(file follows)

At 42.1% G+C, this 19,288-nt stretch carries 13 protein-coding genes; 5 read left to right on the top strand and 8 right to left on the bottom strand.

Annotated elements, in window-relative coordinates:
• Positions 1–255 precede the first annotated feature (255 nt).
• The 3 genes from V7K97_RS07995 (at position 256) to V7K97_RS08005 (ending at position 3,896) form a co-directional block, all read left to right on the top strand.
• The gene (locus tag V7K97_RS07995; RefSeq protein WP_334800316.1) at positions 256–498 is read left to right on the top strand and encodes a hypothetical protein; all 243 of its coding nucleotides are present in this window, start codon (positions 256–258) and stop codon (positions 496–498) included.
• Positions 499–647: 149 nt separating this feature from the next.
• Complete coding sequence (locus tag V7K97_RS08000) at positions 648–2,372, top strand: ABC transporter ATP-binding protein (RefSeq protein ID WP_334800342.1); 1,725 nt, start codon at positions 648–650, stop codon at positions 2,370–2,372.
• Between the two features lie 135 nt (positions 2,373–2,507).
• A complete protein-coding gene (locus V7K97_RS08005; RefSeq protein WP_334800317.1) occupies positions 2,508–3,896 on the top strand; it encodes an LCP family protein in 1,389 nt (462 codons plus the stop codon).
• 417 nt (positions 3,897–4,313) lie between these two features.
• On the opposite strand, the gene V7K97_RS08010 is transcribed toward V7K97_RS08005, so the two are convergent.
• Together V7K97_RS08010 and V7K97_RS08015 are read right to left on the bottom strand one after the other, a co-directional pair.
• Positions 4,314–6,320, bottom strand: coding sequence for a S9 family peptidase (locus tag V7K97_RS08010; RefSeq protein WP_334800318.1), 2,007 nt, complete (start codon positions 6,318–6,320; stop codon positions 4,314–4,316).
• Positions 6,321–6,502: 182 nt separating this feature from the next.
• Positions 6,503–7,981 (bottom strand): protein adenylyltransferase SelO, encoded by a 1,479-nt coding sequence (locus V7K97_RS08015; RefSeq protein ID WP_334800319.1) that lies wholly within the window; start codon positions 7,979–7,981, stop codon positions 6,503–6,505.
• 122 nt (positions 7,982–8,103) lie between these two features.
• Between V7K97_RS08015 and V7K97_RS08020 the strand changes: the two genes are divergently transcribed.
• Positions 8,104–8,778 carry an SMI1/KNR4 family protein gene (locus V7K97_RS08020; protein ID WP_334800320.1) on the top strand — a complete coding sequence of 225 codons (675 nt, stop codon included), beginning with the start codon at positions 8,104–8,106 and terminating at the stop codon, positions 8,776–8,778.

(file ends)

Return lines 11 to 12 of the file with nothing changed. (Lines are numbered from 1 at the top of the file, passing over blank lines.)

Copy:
• On the opposite strand, the gene V7K97_RS08010 is transcribed toward V7K97_RS08005, so the two are convergent.
• Together V7K97_RS08010 and V7K97_RS08015 are read right to left on the bottom strand one after the other, a co-directional pair.